This is probably the biggest one. In Manila, the temperature stays the same every day, and all day, only dropping a couple of degrees once the sun goes down. Once I got home, I kept forgetting that the temperature increases significantly throughout the day and decreases significantly into the evening.

In Manila, I would wake up, decide what to wear by how hot I was feeling at that moment, and be fine (albeit hot but that’s pretty much inevitable) for the rest of the day. Here, I have to think of how it might get warm later and layer and decide whether to suffer being cold or hot and remember to bring a sweater if I’m going to be somewhere after the sun goes down... the weather in the Philippines may be hot and humid, but at least it’s uncomplicated!

4.    Toilet paper in public washrooms.

There is no toilet paper in any public washroom in the Philippines, and sometimes even no toilet seat. Back home now, I keep forgetting that, and when I’m on the way to a public washroom I think in the back of my mind, Do I have Kleenex in my purse? And then realize that I don’t need it! There will be toilet paper in the stall! To be honest now that I’ve thought about it (and done it for a year), it’s not really that big of a deal to carry Kleenex in your purse and not have toilet paper in stalls. But it is a very nice luxury for North America to provide, that’s for sure.

5.    The weight of Canadian coins also threw me for a while, because it’s a lot lighter than the huge Philippine pesos and other coins.

So, these were a few things that threw me upon returning to Canada, but for the most part everything was actually completely normal and familiar – which was probably the weirdest thing of all!

Have you ever experienced culture shock in your own country?

Thursday, September 12, 2013

More About Diversity in Fiction

First of all you should read this article on YA Interrobang, The Underappreciation of International YA Literature. (Side note: YA Interrobang is shaping up to pretty cool and you should definitely sign up for their mailing list!)

If you are not American, you probably understand and sympathize with the author of this article as I did, in that popular books or popular YA books originating from your country just don't have the same "universal" spread or popularity that American fiction does.

There are a lot of you Americans, so it makes sense that there are a lot of YA books. The U.S. also has very large influence over a lot of countries, especially when it comes to media and pop culture. In the case of Canada, American influence affects everything because of the shared border. I have nothing against Americans or American authors, I have lots of favourite books by American authors.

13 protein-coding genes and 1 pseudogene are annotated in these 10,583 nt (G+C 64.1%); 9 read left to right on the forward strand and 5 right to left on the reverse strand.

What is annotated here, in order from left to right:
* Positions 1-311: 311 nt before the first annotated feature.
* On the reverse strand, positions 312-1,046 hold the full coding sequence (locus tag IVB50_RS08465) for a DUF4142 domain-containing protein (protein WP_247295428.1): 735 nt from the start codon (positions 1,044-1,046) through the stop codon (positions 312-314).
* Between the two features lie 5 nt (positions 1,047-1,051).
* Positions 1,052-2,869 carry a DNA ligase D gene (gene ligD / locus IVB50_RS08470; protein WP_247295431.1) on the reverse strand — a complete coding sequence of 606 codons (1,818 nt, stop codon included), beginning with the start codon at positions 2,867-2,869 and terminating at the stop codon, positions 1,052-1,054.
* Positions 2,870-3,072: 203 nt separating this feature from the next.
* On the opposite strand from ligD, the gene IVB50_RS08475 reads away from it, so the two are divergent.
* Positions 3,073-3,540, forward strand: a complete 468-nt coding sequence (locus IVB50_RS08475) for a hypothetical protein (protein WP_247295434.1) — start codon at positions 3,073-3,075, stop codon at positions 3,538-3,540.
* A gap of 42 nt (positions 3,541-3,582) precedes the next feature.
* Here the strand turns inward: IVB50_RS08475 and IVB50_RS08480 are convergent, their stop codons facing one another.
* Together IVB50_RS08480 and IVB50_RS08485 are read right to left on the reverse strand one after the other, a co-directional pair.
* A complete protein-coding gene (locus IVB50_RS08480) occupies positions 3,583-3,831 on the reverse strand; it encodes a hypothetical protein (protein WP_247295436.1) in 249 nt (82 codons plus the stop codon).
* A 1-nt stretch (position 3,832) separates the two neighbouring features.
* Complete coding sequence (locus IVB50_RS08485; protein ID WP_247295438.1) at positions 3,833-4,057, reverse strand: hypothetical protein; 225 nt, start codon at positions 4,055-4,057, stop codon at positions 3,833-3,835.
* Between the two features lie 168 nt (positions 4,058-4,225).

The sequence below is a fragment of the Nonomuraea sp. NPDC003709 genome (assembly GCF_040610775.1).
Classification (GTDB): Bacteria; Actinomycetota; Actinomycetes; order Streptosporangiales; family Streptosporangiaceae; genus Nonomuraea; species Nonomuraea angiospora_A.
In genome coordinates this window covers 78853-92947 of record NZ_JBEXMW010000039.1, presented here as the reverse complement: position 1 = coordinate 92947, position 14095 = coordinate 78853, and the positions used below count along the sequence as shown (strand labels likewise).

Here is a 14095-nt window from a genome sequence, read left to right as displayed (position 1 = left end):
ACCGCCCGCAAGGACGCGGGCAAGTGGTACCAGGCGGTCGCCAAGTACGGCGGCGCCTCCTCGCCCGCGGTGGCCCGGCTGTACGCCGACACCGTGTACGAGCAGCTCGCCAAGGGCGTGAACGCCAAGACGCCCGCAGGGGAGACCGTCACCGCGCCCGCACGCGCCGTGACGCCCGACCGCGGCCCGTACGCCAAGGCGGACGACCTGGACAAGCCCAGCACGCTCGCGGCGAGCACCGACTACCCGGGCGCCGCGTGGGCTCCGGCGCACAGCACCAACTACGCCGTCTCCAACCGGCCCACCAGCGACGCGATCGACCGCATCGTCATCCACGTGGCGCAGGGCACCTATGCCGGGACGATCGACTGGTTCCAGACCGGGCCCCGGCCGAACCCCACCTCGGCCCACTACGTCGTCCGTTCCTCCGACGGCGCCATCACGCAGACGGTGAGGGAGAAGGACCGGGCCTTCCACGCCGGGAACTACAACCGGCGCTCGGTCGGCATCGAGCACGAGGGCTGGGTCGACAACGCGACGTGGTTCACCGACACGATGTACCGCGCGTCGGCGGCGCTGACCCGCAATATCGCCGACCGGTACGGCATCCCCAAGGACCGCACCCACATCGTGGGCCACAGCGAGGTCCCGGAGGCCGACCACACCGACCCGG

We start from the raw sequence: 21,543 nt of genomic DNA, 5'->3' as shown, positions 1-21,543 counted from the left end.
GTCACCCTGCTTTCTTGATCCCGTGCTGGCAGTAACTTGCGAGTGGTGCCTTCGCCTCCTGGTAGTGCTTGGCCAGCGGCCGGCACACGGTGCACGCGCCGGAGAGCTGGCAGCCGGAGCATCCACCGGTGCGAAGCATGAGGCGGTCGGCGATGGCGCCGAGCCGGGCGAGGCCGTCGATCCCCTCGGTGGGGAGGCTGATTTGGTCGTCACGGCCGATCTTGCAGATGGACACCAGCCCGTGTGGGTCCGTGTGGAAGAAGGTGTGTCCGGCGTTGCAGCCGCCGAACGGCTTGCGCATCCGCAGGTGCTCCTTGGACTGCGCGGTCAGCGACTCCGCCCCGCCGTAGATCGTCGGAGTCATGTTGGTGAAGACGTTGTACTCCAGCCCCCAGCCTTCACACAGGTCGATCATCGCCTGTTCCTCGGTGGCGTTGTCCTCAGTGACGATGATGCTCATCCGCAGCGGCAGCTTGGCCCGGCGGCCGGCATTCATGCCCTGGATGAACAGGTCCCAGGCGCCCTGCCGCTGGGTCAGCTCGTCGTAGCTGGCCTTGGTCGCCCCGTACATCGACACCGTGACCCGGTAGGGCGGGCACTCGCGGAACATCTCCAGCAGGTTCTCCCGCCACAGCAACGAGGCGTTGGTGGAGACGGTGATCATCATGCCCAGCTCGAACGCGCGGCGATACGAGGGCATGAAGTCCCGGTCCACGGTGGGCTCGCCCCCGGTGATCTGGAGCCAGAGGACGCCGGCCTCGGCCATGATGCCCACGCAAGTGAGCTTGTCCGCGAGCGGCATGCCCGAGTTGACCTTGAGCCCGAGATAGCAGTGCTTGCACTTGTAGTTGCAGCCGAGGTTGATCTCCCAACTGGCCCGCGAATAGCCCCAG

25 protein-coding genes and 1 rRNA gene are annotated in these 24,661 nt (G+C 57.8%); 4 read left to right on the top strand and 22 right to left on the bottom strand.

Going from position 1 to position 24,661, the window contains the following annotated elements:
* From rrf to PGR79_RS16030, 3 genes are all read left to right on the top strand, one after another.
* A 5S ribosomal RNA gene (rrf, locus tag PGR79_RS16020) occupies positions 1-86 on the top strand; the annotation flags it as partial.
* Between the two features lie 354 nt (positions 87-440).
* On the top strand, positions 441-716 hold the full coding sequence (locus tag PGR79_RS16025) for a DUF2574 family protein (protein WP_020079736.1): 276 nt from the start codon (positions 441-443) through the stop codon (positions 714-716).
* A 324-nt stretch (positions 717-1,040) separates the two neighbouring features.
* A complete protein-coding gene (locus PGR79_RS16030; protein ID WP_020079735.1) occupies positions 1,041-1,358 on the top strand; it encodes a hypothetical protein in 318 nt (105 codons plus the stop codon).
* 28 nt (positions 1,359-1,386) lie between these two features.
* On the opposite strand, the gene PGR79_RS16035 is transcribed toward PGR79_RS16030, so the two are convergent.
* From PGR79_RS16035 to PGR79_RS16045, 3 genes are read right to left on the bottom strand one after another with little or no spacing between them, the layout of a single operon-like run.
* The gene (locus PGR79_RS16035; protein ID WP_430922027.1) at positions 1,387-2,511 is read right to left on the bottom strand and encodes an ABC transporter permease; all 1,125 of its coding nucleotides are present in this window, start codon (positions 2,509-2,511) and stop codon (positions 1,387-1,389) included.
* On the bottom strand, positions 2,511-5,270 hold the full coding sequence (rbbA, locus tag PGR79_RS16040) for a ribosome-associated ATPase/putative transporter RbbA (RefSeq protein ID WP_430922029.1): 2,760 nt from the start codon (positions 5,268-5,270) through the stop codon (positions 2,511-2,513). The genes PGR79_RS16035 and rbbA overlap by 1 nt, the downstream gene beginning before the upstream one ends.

But isn't it fair to say that I want my experience in my country represented in more than just the odd book? Isn't it fair to ask that I don't have to go looking in every nook and cranny, hoarding Canadian fiction like a crazed collector, just so I can find something I relate to?

American fiction is great but it isn't representative of my experiences. Canada, despite all its similarities to the U.S., is quite a bit different, and to sum up some of the differences, quite a bit tamer. (Just look at the evidence in Canadian history...)

I think this issue extends to the issue of diversity in fiction.

I believe that diversity in fiction means representing not only different races or people with disabilities, but people with completely different experiences in life. Diversity should be representing EVERYTHING, so that EVERYONE has a book they can completely relate to. I can relate to some parts of American fiction, but never entirely because of that cultural and national barrier.

Everyone's experiences matter, or at least they should, no matter how different or singular they are.

I know I'm referencing Canada, but I'm sure (and the article linked to above is evidence) that people in other countries, probably every country except the U.S., feel the same way.

As you can probably tell, I'm not completely sure on all of my thoughts on this. I'd love to hear what you have to say or if you disagree and why and such. I'd love to hear more discussion of diversity in books, it's probably one of my favourite topics because I believe it is extremely important. (tl;dr: Please comment!!)

What does diversity in fiction mean to you?